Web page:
In 2019 and 2020, our regard for time-tested valuation tools resulted in tactical portfolios being underexposed to stocks during a pair of tremendous rallies. Now, the critique is that we don’t appreciate the brilliance of today’s policymakers and their miraculous ability to pivot just when the stocks (and, in the latest case, the economy) need it most.
This year’s upswing in money-supply growth has been one of many factors that’s prevented our economic work from triggering a recession warning. Following a two-year decline, year-over-year growth in M2 bottomed near 3% late in 2018 and has trended upward all year, reaching 6.7% in the latest week (Chart 1).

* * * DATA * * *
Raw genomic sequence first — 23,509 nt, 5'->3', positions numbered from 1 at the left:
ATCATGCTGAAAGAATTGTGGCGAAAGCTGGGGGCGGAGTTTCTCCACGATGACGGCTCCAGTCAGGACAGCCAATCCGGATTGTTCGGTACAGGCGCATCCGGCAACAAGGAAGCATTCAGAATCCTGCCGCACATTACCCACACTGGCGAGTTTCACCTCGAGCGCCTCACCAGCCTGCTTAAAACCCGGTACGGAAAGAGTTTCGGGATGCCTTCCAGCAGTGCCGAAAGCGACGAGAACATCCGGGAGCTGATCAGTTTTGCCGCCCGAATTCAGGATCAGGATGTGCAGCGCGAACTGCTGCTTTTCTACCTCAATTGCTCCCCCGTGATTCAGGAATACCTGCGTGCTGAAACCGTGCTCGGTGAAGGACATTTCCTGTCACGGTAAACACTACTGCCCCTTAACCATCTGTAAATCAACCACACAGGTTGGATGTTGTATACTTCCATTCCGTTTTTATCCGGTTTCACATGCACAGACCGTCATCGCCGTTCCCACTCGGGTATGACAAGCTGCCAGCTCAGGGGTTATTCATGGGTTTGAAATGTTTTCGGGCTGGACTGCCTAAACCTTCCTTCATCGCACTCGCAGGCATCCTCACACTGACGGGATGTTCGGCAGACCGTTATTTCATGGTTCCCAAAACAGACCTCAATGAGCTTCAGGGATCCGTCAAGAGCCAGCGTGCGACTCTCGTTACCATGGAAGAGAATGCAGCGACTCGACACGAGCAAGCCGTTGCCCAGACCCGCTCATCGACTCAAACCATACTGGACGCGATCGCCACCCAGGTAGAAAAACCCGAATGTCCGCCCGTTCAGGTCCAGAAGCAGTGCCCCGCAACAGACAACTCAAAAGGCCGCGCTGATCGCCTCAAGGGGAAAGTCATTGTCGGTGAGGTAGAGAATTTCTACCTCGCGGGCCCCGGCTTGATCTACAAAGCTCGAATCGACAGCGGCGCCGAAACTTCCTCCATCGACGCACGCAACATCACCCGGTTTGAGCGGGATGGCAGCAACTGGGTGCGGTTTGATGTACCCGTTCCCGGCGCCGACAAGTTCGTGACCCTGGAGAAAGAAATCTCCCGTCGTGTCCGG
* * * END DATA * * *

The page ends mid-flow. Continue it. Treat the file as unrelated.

Among six major monetary gauges, five are now graded bullish, compared with just three a few months ago, and zero at the end of 2018.
We always do our own work and draw our own conclusions. Lately, though, we’ve wondered what the late “Monetary Marty” Zweig might say about the stock market’s current liquidity backdrop.
While the celebration over Jerome Powell’s “Christmas Capitulation” lingered throughout February, we’re still awaiting signs the capitulation consisted of anything more than words.